Imagine a shelf of books among the stacks at a local Barnes and Noble bookstore. The green-and-white sign above indicates the topic in that section: "Martin Luther King, Jr." Aha, you say to yourself, I've heard so many things about Martin Luther King, I'd like to find out what's really true about him, his life, his impact on our society and importance to our general search for purpose and meaning. Maybe you're also looking for a bit of inspiration to broaden your perspective of the world.

You come across a slim text entitled The Life and Times of Martin Luther King, Jr. You flip it open to check out the table of contents and notice under the title that it's by John Lewis. You recognize that as the name of one of King's closest colleagues in the struggle for civil rights in the 1960's and recall that he was a member of congress until his recent demise a couple of years ago.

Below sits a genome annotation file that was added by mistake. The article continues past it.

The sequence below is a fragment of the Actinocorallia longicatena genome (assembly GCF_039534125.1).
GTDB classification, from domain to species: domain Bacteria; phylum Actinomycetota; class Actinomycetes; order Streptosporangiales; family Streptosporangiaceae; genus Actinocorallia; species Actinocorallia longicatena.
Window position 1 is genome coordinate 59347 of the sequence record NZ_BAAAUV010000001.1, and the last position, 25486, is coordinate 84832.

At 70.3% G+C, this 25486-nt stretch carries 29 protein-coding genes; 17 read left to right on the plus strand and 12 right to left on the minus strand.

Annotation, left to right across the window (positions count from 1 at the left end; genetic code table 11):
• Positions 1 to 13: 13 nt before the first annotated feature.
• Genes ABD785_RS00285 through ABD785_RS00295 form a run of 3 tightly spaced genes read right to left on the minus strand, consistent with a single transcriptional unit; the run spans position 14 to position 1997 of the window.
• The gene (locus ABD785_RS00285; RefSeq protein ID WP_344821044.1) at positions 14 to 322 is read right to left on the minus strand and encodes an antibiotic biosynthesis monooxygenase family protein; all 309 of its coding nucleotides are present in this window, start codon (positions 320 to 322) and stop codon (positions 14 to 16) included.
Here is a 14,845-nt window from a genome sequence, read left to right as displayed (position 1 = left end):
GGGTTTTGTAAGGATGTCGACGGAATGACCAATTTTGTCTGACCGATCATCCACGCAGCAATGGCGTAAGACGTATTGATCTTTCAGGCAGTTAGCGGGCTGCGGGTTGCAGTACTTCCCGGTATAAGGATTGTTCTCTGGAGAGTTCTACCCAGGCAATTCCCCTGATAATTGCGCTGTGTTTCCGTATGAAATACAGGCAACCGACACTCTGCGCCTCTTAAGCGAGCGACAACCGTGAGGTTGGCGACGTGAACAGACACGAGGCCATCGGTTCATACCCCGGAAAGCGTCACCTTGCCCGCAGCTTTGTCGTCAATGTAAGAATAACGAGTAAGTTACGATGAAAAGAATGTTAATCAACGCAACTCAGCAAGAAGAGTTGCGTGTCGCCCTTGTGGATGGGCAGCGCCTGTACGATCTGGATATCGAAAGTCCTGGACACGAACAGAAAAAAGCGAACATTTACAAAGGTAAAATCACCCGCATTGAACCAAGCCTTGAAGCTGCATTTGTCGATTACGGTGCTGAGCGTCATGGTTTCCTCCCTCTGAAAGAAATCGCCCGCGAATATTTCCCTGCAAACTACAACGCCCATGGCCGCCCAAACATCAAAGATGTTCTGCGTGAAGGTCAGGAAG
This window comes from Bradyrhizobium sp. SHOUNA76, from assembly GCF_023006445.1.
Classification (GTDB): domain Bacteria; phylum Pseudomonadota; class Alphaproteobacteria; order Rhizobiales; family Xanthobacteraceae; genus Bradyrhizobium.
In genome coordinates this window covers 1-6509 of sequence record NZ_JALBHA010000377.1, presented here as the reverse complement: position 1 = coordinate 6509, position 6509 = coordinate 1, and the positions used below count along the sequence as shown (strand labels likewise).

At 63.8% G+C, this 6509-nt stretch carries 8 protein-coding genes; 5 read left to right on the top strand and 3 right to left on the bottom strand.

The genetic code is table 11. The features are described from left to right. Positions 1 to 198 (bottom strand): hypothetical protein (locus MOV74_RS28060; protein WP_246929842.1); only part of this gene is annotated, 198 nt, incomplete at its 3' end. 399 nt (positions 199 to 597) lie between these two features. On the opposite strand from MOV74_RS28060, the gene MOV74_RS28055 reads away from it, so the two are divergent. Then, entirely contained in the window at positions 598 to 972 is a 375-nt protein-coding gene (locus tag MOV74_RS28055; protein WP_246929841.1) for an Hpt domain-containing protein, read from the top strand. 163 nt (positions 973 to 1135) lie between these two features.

Perfect! An eyewitness account.

You buy it, take it home and start reading. In a chapter on contemporary issues surrounding police violence toward non-white people, the author mentions his personal response to the death of Daunte Wright, killed by Kim Potter, a police officer in Minnesota. It's an emotional and moving passage that evokes the trauma of that day; unjust violence toward innocent people.

It's not until much later that the double take occurs. Hang on a minute…

Daunte Wright was shot in April of 2021. John Lewis died on July 17th, 2020. Wait, what?

Now you start to wonder… Did someone add that story on after Lewis had written the memoir? Was the entire book written by someone else, using Lewis's name- maybe a forgery? How can readers know what material is original to Lewis and what isn't? Is it possible that other authors got their information about King from this book, not knowing that it is pseudonymous?